In the customer LANs side, there is actually one network, which of In the customer LANs side, there is actually one network, which of
course could be split in different segments, and the most common course could be split in different segments. The most common setup
setup will be those segments being dual-stack (global IPv6 addresses will be those segments being dual-stack, using global IPv6 addresses
and [RFC1918] for IPv4, as usual in any regular residential/SOHO IPv4 and [RFC1918] for IPv4, as usual in any regular residential/SOHO IPv4
network today). In the figure it is represented as tree segments, network. In the figure, it is represented as tree segments, just to
just to show that the three possible setups are valid (IPv6-only, show that the three possible setups are valid (IPv6-only, IPv4-only
IPv4-only and dual-stack). and dual-stack).
.-----. +-------+ .-----. .-----. .-----. +-------+ .-----. .-----.
/ IPv6- \ | | / \ / \ / IPv6- \ | | / \ / \
( only )--+ Res./ | / IPv6- \ .-----. / IPv4- \ ( only )--+ Res./ | / IPv6- \ .-----. / IPv4- \
\ LANs / | SOHO +--( only )--( NAT64 )--( only ) \ LANs / | SOHO +--( only )--( NAT64 )--( only )
`-----' | | \ Internet/ `-----' \ Internet/ `-----' | | \ flow / `-----' \ flow /
.-----. | IPv6 | \ / \ / .-----. | IPv6 | \ / \ /
/ IPv4- \ | CE | `--+--' `--+--' / IPv4- \ | CE | `--+--' `--+--'
( only )--+ with | | | ( only )--+ with | | |
\ LANs / | CLAT | +---+----+ +---+----+ \ LANs / | CLAT | +---+----+ +---+----+
`-----' | | |DNS/IPv6| |DNS/IPv4| `-----' | | |DNS/IPv6| |DNS/IPv4|
.-----. +---+---+ | with | +--------+ .-----. +---+---+ | with | +--------+
/ Dual- \ | | DNS64 | / Dual- \ | | DNS64 |
( Stack )------| +--------+ ( Stack )------| +--------+
\ LANs / \ LANs /
`-----' `-----'
Figure 17: CE setup with built-in CLAT with DNS64 Figure 17: CE setup with built-in CLAT with DNS64
In addition to the regular CE setup, which will be typically access- In addition to the regular CE setup, which will be typically access-
technology dependent, the steps for the CLAT configuration can be technology dependent, the steps for the CLAT function configuration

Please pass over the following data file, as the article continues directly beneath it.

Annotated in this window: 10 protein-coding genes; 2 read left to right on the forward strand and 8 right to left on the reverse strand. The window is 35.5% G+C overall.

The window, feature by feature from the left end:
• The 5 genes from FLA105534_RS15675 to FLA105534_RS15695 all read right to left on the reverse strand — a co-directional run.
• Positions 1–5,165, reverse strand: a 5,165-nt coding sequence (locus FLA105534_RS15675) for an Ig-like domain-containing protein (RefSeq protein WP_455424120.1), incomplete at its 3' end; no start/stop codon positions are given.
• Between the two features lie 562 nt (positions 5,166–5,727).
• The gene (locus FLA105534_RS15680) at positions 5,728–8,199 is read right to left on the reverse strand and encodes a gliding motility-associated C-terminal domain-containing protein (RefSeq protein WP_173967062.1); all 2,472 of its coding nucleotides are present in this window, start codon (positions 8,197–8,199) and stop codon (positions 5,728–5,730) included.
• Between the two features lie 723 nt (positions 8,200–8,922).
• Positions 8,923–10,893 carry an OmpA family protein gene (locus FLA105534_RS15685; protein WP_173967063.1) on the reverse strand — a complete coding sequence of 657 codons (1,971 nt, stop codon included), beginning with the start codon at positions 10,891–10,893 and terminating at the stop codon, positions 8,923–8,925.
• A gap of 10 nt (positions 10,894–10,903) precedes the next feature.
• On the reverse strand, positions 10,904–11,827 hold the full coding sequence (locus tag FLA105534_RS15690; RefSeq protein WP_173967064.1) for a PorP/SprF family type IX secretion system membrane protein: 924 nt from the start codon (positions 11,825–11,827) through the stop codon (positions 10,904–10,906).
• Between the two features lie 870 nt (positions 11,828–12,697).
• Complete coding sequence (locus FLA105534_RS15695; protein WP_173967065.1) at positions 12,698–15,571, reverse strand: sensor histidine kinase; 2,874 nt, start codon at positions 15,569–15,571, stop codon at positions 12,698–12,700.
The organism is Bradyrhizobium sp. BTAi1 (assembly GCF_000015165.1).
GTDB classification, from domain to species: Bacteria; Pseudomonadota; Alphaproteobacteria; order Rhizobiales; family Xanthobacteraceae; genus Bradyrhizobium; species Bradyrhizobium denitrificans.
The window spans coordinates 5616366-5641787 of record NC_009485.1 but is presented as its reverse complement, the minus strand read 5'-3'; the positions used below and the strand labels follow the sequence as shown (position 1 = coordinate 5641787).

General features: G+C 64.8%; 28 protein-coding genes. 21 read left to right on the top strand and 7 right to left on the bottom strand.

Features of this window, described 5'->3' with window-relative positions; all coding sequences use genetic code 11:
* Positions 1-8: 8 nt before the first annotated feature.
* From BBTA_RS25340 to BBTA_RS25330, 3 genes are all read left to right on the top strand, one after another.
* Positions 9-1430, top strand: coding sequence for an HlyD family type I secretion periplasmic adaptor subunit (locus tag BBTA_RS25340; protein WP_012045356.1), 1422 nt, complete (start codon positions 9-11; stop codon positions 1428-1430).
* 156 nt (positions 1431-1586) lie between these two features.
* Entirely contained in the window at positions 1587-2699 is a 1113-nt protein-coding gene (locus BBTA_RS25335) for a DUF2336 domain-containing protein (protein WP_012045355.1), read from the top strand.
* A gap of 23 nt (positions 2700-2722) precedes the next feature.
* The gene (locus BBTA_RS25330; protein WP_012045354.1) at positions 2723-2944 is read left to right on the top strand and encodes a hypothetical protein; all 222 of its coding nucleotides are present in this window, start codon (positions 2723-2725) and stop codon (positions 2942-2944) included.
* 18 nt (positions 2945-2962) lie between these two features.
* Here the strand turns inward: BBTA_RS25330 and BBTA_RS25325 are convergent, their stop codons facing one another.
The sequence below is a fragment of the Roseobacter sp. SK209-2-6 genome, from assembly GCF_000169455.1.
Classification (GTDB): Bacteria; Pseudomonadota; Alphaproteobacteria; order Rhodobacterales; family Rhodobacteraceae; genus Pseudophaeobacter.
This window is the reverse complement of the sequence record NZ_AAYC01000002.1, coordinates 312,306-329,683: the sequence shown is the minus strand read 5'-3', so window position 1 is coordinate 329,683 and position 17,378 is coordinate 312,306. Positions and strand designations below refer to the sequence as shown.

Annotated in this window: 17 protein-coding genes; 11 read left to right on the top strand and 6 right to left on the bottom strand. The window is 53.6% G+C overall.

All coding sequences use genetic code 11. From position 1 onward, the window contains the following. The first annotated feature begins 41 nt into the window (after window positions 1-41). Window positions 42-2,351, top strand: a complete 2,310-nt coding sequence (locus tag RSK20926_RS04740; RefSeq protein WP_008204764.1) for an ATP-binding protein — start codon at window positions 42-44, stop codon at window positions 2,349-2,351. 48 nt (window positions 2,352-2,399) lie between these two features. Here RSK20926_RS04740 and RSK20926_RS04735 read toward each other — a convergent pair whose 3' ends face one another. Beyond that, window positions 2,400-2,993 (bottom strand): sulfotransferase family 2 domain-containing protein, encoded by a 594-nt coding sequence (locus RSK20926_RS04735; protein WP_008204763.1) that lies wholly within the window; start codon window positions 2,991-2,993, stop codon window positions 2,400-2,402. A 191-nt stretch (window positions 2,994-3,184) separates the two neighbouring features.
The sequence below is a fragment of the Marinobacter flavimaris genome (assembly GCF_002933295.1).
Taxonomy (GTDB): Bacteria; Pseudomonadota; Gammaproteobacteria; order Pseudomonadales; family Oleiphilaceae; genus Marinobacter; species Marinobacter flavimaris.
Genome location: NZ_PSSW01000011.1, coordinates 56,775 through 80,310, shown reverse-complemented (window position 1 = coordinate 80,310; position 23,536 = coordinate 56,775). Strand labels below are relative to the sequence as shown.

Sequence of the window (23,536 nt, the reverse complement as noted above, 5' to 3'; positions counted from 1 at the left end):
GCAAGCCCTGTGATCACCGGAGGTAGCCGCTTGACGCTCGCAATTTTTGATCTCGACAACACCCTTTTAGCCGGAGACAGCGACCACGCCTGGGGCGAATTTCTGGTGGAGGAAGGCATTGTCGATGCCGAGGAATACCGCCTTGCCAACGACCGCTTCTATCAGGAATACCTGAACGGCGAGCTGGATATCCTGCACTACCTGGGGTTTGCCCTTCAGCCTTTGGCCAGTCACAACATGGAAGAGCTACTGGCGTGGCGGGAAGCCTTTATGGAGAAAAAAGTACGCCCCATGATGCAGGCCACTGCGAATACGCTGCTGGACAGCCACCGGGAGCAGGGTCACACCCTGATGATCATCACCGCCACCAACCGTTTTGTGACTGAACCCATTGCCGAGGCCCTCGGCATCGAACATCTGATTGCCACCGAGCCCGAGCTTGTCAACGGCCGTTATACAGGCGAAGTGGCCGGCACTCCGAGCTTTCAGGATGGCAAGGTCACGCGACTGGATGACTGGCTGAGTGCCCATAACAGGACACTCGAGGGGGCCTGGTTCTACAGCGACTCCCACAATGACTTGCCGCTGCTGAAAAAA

summarized as: can be summarized as:
1. Discovery of the PLAT (NAT64) prefix: It may be done using 1. Discovery of the PLAT (NAT64) prefix: It may be done using
[RFC7050], or in those networks where PCP is supported, by means [RFC7050], or in those networks where PCP is supported, by means
of [RFC7225], or other alternatives that may be available in the of [RFC7225], or other alternatives that may be available in the
future, such as Router Advertising ([I-D.ietf-6man-ra-pref64]) or future, such as Router Advertising ([I-D.ietf-6man-ra-pref64]) or
DHCPv6 options. DHCPv6 options ([I-D.li-intarea-nat64-prefix-dhcp-option]).
2. If the CLAT allows stateless NAT46 translation, a /64 from the 2. If the CLAT function allows stateless NAT46 translation, a /64
pool typically provided to the CE by means of DHCPv6-PD from the pool typically provided to the CE by means of DHCPv6-PD
[RFC8415], need to be set aside for that translation. Otherwise, [RFC8415], need to be set aside for that translation. Otherwise,
the CLAT is forced to perform an intermediate stateful NAT44 the CLAT is forced to perform an intermediate stateful NAT44
before the a stateless NAT46, as described in Section 4.10. before the a stateless NAT46, as described in Section 4.8.
A more detailed configuration approach is described in A more detailed configuration approach is described in
[I-D.ietf-v6ops-transition-ipv4aas]. [I-D.ietf-v6ops-transition-ipv4aas].
The operator network needs to ensure that the correct responses are The operator network needs to ensure that the correct responses are
provided for the discovery of the PLAT prefix, as well as it is provided for the discovery of the PLAT prefix. It is highly
highly recommended follows [RIPE-690], in order to ensure that recommended to follow [RIPE-690], in order to ensure that multiple
multiple /64s are available including the one needed for the NAT46 /64s are available, including the one needed for the NAT46 stateless